Article by Emanuel Giordano

Continuation of PART 8
As we saw in the previous part, King Sho Ko retained his title until his death, despite having received permission from the Shogun to abdicate. The son reigned de facto from 1828 with the rank of sessei, and obtained the crown in 1835 thus becoming the penultimate ruler of the Ryukyu Kingdom, i.e. King 尚育 Sho Iku (1813-1847), who reigned until his sudden death, reached the age of 34. Sho Iku was a Confucian scholar and had devoted his life to education. During his reign, the Ryukyu experienced a financial crisis, as well as a big news: the opening to trade with Westerners. In fact, in 1844 a French ship arrived in Okinawa, and the kingdom began trading with France. Theodore-Augustin Forcade, a French priest sent by the Paris Foreign Missions Society, arrived in the Ryukyu to spread the Christian gospel, while Bernard Jean Bettelheim, a British Protestant missionary, arrived in 1846. Bettelheim established the first foreign hospital on the island in the Naminoue Gokoku-ji Temple (波上山護国寺 Temple for the Protection of the Nation, Mount Naminoue), which stood where the Shinto shrine of Naminue is today.
For his coronation, the Chinese emperor 道光帝 Daoguang (1782-1850), the eighth of the Qing dynasty and the sixth Qing emperor to reign over all of China, sent sapposhi 林 鴻年 Lin Hongnian (in Japanese Rin Kounen) and his deputy 高 人鑑 Gao Renjian.
According to Shugoro Nakazato sensei, among the sapposhi guards there was the master known as Ason, who would transmit the Naihanchi kata to Ufu Giko, who in turn would teach it to Matsumora Kosaku. The latter would then personally meet Ason during the last coronation of a king of the Ryukyu, which took place in 1866, with which he would deepen the study of kata. Also according to Nakazato sensei, the original name would have been Daipochin (this information emerged from an interview with Nakazato sensei in 2012). Personally, I recommend taking this information with a grain of salt, as there is no other evidence to support this thesis, which inevitably clashes with other historical research on the subject. Experience also teaches me to doubt easy solutions to historically complicated questions. Either way, it is my duty to mention it.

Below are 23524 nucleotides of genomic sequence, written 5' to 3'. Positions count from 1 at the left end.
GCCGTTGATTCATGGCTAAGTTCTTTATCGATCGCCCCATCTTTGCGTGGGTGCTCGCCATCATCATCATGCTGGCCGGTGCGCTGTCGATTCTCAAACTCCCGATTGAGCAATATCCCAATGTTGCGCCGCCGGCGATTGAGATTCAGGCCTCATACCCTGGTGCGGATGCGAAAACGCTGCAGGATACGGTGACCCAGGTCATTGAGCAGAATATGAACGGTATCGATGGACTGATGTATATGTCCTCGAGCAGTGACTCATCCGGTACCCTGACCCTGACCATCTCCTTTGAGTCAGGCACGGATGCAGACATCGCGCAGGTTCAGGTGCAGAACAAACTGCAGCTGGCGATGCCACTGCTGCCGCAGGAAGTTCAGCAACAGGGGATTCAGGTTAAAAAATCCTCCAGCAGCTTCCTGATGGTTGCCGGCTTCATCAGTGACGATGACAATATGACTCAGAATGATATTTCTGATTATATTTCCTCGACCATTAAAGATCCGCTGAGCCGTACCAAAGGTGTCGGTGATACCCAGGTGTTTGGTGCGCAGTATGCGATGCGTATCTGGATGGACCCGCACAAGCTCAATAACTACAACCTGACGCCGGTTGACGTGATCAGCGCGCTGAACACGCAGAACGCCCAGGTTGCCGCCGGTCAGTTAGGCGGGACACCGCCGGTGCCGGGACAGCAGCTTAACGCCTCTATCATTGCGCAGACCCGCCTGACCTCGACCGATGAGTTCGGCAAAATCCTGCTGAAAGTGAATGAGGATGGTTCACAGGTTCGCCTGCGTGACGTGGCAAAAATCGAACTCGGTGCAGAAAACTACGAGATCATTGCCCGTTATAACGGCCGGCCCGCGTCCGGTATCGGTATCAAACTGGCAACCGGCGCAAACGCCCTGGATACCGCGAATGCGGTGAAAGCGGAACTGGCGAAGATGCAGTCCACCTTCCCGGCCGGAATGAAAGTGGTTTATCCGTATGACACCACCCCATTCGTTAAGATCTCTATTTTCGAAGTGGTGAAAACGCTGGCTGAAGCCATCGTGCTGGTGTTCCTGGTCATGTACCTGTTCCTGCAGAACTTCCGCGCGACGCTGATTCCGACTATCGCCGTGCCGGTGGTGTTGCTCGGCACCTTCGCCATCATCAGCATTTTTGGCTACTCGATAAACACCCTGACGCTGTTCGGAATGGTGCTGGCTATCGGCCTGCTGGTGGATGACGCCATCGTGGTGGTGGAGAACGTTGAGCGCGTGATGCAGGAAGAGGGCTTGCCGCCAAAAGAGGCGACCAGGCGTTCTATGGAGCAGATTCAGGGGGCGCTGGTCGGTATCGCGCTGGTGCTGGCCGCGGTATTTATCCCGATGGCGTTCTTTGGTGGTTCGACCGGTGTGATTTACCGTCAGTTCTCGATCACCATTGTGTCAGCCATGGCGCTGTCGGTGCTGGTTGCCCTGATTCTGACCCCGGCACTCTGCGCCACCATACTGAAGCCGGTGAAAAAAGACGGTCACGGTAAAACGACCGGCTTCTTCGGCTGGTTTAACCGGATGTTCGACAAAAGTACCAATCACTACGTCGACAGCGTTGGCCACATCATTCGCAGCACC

Lin Hongnian [1805-1885 (字勿村) letter wuchun, originally from (福建省福州府侯官县) Houguan County, Fuzhou Prefecture, Fujian Province], while visiting the royal residence with the Shikina-en, gave to King Sho Iku a stone stele with the engraving "Gan li yan ling" (甘 醴 延 齢, "Sweet saké, long life"), as well as a calligraphic work of eight columns. This calligraphy work was later collected in the collection of Sho Masako, the sixth daughter of King Sho Tai, who donated it to the Ryukyu Museum during the postwar occupation period. Today it can be admired at the Okinawa Prefectural Museum. Back in China, in 1840 he was deputy examiner of the province of Shandong, and subsequently took care of the care of several museums, including the national history museum. In 1859 he then served as prefect of Lin'an Prefecture, Yunnan, and in 1864 he served as governor of Yunnan, participating in military operations against the Celestial Kingdom of Great Peace (Taiping Revolt). In 1882, three years before his death, he was awarded the title of 三品卿 Sanpinqing. 
Bust of Lin Hongnian
Gao Renjian [also known as (仁 鑒) Ren Jian, (號 螺 舟) luozhou number, originally from (是 浙江 仁 和 縣) Renhe County, Zhejiang Province], after returning to China, became the prefect of Hengzhou, where he managed to stop a revolt in the city of 耒陽 的 Leiyang. Among other things, he was the teacher of the famous general 彭玉麟 Peng Yulin.
  • "Shorin-ryu Karate: kata 2" (here)
  • "Shorin-ryu Karate: kata" (here)
  • "Shorin-ryu Karate: The legacy of the bodyguards of the king of Okinawa" (here)
  • "The legend of the masters of Okinawan Karate: Biographies, curiosities and mysteries"  (here)